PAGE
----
A new class of salons and spas are popping up in senior communities.


There’s one thing that doesn’t waver as we grow older, and that’s the desire to look our best. We’ve all known that put-together woman well into her 70s, who religiously maintains her weekly hair appointment and wouldn’t dream of being seen with unpolished nails. But what happens when that woman moves into an assisted living community or nursing home? Should she be forced to give up her coveted beauty routine and settle for a lackluster appearance? One Ohio-based company says, overwhelmingly, no!

It all started four years ago, when John Polatz, then CFO of a European-based industrial engineering company, teamed up with international cosmetologist Scott Fisher to help boost Fisher’s just-launched business providing cosmetology services to seniors in Cleveland. Once the business took flight, there was no stopping the duo. Polatz ultimately left his post and became full-time CEO of Salon PS, now a 200-location chain that gives seniors the opportunity to enjoy high-quality salon and spa services performed by a highly trained staff—in the comfort of their senior communities. The company is headquartered in Chagrin Falls, Ohio, where Fisher’s first salon still thrives and where he serves as Salon PS COO.

For Polatz, the career change has been a revelation. “It’s not work,” he says. “It’s incredibly enjoyable.” DAYSPA talked with Polatz about how the Salon PS concept works, and why it makes sense in today’s society. We also checked in with Kristin Hinkson, Salon PS regional manager for Arizona, California and Colorado, to discuss the challenges and rewards of running this unique type of salon and spa.

Delivering on a Concept

Polatz became aware of Fisher’s fledgling business when his wife, a client of Fisher’s, suggested that he use his background in finance to lend a hand. “At first I thought she was crazy,” recalls Polatz. “But then I learned that there were some 50,000 senior communities in the United States, and I could not find one company doing anything close to what Scott was suggesting should be done.”

Now, many senior communities already offer salon and spa services for residents. In fact, Polatz explains, licensing laws for skilled nursing communities (which number more than 15,000 nationwide) that receive state or federal funds are required to provide a salon as part of their hygiene commitment to residents, but Salon PS expands availability of services to a wider category of senior community and, in many locations, enhances the offerings beyond hair, nails and makeup to include massage and skin care.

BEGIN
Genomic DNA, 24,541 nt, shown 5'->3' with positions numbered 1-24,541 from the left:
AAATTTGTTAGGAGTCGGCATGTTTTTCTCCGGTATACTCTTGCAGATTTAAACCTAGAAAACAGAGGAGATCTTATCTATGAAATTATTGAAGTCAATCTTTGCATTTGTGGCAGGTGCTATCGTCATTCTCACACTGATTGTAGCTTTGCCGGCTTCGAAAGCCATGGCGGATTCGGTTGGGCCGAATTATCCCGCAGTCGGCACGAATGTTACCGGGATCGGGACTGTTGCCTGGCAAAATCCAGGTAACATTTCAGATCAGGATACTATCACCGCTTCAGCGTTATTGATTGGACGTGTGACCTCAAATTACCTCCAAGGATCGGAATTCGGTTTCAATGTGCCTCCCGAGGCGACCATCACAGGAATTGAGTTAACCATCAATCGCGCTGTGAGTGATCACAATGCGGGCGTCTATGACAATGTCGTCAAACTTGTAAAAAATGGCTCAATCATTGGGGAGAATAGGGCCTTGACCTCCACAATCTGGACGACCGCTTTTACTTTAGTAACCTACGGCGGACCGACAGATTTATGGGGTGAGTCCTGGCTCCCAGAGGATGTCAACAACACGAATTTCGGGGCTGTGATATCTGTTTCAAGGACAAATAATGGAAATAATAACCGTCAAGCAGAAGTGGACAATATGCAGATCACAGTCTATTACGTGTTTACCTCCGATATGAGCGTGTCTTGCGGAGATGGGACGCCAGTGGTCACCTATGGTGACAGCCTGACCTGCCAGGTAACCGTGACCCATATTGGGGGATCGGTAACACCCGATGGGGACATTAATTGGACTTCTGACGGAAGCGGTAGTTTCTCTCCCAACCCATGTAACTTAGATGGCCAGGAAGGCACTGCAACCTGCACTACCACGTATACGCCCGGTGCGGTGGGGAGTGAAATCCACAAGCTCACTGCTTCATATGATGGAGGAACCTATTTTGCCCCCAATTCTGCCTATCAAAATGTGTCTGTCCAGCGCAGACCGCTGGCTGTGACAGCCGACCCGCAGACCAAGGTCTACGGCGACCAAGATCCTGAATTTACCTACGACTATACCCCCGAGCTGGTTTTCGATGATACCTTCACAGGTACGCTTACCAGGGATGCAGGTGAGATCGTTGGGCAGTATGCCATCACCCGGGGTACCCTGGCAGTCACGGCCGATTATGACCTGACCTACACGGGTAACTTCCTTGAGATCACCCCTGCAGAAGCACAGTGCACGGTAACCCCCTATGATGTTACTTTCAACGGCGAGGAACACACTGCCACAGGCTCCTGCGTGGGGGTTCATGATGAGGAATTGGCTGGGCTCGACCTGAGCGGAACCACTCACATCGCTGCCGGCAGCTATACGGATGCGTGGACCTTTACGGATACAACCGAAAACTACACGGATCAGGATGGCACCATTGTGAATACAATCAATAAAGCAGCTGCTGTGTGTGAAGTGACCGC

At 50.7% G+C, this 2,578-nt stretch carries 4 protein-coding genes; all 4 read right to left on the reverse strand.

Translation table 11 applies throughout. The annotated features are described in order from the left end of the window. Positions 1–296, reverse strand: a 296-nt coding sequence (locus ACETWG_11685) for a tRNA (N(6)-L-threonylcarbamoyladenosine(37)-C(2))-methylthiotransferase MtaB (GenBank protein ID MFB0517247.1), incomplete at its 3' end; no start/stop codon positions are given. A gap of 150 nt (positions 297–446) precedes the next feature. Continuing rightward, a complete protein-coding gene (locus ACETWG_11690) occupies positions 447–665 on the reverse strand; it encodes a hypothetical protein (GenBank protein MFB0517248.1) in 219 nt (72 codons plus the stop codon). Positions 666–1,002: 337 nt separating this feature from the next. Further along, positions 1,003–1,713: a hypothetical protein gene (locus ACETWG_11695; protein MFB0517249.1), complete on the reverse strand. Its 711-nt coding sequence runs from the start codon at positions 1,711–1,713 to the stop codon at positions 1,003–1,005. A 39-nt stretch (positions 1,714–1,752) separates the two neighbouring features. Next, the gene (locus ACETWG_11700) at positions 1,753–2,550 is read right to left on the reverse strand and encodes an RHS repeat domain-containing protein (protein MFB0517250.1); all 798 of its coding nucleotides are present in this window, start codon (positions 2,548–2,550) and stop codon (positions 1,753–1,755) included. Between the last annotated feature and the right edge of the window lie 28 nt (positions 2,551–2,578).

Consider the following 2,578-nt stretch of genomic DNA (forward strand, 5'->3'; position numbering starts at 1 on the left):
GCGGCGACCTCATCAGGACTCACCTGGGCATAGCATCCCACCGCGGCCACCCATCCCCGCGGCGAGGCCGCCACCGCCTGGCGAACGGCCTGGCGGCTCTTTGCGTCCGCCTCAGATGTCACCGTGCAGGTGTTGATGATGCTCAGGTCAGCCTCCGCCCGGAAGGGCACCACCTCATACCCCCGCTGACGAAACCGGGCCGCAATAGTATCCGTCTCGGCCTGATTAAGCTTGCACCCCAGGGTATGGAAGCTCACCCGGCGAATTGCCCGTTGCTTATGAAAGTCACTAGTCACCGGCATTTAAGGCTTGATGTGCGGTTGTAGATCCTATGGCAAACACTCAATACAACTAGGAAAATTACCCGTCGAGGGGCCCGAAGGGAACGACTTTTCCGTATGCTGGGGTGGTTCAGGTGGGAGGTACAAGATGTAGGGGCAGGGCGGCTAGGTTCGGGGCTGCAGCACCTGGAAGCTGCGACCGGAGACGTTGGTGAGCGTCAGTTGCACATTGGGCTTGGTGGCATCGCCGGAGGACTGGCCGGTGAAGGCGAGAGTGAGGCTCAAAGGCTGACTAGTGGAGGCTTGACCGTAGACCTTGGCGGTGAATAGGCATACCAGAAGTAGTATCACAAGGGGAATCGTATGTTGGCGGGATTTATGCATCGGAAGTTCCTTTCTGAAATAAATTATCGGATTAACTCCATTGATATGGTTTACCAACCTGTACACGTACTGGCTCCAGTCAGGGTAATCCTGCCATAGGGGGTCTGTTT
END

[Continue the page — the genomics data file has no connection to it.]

“Most of what we do is take existing salon space inside communities and commercialize it through cosmetic renovation,” says Polatz. “We take square footage that has been underutilized and convert it into a valuable asset, thereby making a massive impact on residents’ quality of life—which percolates to the families and communities and then back to us. It’s a nice cycle of positivity and it just keeps going.”

It’s a lot of work, but Polatz and Fisher have the process down to a science. At the start of each participating senior community’s new project, equipment is drop-shipped to a salon, after which the Salon PS team comes in and secures local contractors to perform the renovation. This usually includes new flooring and/or paint and a cosmetic overhaul. “We do not move plumbing or electrical,” says Polatz. “But we make the area look as commercial and dignified as possible given the limits of the space.”

Once renovations are complete, professional Salon PS staff are brought in and professionally managed. Stellar staff is key to the operation. Kristin Hinkson, who oversees and manages 19 communities accommodating a total of 27 salons, brings a professional background in retail and sales management to the Salon PS team. Hinkson is in charge of opening and managing salons as well as business development, renovations and designs, throughout Arizona, California and Colorado. “I think the foundation of our company, and the concept of what we do and why, is what attracts all Salon PS employees, including me,” says Hinkson. “In many senior communities, the amenity of a salon and spa is overlooked, leaving residents with outdated spaces and operations. Our goal is to reinstate or create a level of dignity that seniors deserve. And because the salon typically plays a large role in the daily life of these residents, we have the opportunity to have a huge positive influence.”

Nurturing a Promise

Salon PS salons work hard at promoting their services. “We provide all communities with a start-up kit that includes up to 12 documents: letters informing residents and families of the salon change, menus of services, promotional gift certificates and more,” says Polatz. “Everything is geared toward helping the community communicate to residents and families from the outset and on an ongoing basis.” Specially designed templates allow managers to change text and create gift certificates, spa party invitations, holiday specials and more. All materials carry the same theme and bear the company’s butterfly logo (which symbolizes a metamorphosis).

An online gift certificate program (“Shop PS”) that allows for adding fun photos and personal messages enables family members to surprise their loved ones. Promotional flyers are sent out with billing statements before Mother’s Day, Christmas and Valentine’s Day to encourage purchases. “We see major spikes in our gift certificate sales when those flyers go out because families think, ‘This is great. I don’t have to buy mom socks or something else for Mother’s Day; I can buy her a manicure or five manicures, and then she can use them when she wants,’ ” says Polatz.